Author : Philip Dorrell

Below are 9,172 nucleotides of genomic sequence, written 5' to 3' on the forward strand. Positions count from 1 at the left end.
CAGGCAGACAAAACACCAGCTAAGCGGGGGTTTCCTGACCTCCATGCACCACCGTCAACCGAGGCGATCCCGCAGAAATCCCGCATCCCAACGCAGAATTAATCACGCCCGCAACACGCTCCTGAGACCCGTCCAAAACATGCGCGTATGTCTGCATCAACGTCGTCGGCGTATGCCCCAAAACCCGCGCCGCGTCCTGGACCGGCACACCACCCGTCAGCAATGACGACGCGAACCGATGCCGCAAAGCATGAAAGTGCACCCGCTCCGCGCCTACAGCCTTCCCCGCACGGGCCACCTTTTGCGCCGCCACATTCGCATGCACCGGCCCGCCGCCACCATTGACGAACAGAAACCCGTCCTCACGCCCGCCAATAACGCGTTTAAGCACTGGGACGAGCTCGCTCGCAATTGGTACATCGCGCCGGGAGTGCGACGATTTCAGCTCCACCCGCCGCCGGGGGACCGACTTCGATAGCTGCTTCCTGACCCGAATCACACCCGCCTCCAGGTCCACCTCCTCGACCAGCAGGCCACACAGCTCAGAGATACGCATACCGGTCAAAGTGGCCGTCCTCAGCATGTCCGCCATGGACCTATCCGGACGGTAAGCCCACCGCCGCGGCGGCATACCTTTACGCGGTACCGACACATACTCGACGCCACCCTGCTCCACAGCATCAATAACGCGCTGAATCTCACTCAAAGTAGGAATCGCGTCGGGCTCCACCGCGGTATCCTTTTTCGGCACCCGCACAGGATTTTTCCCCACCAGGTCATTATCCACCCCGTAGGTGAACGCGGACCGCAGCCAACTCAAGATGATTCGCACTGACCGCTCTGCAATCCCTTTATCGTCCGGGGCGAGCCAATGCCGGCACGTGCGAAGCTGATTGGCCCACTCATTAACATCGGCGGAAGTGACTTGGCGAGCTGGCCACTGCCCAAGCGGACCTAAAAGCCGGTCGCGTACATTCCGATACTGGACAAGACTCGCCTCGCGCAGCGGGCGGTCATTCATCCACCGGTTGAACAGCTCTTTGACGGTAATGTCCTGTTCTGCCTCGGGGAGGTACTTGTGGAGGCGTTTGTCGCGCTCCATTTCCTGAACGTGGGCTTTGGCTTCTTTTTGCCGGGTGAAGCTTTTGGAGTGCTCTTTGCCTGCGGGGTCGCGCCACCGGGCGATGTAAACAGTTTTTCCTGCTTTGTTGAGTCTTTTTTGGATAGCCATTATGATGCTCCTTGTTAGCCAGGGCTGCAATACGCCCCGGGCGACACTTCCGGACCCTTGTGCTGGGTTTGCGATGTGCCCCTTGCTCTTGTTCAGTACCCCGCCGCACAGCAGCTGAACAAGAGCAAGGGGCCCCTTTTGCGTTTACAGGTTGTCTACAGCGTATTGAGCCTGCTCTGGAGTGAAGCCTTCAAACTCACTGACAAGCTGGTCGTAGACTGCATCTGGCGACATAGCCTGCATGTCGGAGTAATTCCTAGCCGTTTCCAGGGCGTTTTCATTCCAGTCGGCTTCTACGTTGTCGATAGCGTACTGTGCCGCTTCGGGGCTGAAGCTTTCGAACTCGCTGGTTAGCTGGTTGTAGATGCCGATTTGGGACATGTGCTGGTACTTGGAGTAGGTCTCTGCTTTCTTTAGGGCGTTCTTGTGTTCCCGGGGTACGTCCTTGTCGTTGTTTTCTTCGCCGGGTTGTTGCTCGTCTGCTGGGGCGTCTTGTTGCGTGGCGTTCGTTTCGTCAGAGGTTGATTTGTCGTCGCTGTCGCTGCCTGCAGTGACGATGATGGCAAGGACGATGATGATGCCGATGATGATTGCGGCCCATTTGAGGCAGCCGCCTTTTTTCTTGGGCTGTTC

"""Description:Music is one of the great unsolved scientific mysteries. Although most of us know what music is in a subjective sense, none of us really knows what it is in an objective sense. There has been a revival of ""music science"" in recent decades, but modern science remains profoundly ignorant about what music is, what it means (if anything) and why we respond to it the way we do. In this book, Philip Dorrell presents his ""super-stimulus"" theory of music. The basic assumption of the theory is that music perception is really the perception of something else. This leads to the question: ""What is it that is like music but which is not music?"", and the only reasonable answer to that question is ""speech"". It follows that ""musicality"" must be a perceived aspect of speech, and music is a ""super-stimulus"" or ""ultra-normal"" stimulus for musicality. Proceeding on this assumption, Dorrell analyses individual aspects of music. He assumes that each aspect represents a super-stimulus for a corresponding cortical map, where each such cortical map performs a particular task in the perception of speech. (At this point in the analysis, no particular assumption is made about what ""musicality"" means or represents.) Several important discoveries are made during this analysis. One is that it is possible to reconcile apparent differences between the characteristics of speech and music, including that music has simultaneous pitch values (i.e. harmony) whereas speech doesn't, that musical melodies are based on scales whereas speech ""melodies"" are mostly continuous, and that musical rhythm is very regular and hierarchical whereas speech ""rhythm"" is mostly irregular. A second is the significance of musical symmetries, in particular pitch translation invariance and time scaling invariance, both of which imply a non-trivial implementation built into the brain's speech (and music) perceptual machinery. (For the sake of completeness, a total of six musical symmetries are analysed in the book.) The third, and perhaps the most significant, because it seems to point the way to discovering the meaning of ""musicality"", is that ""constant activity patterns"" occur in cortical maps when responding to music, but not when responding to speech. The book contains some analysis of additional issues, including octave translation invariance (which counts as one of the six symmetries), calibration (of pitch translation invariance, and analogously of time scaling invariance) and repetition (an additional aspect of music not included in the analysis so far). The final stage in the analysis is an attempt to develop a plausible explanation for the significance of constant activity patterns, and why they cause the listener to feel the emotional effect of music. A plausible (if somewhat speculative) hypothesis is that constant activity patterns in the listener's brain are an ""echo"" of constant activity patterns in the speaker's brain, and that constant activity patterns in the speaker's brain are an indication of the speaker's level of ""conscious arousal"". The exact meaning of ""conscious arousal"" is uncertain, but it is assumed to be something which involves modal changes over large regions of the brain (which accounts for the increased constancy of activity patterns), and which reflects some aspect of mental state likely to be of interest to other people. The emotional response to perceived musicality occurs on the assumption that if a speaker is consciously aroused and the content of their speech is emotionally charged, then the listener should take that content more seriously (where this assumption has in effect been ""hard-wired"" into our brains by evolution). A final chapter in the book speculates about the effect that a scientific understanding of music will have on the existing music ""industry"", that in the future, instead of buying music composed by brilliant composers and song-writers, we will just run some software on our personal computers and press the ""Compose New Music"" button."""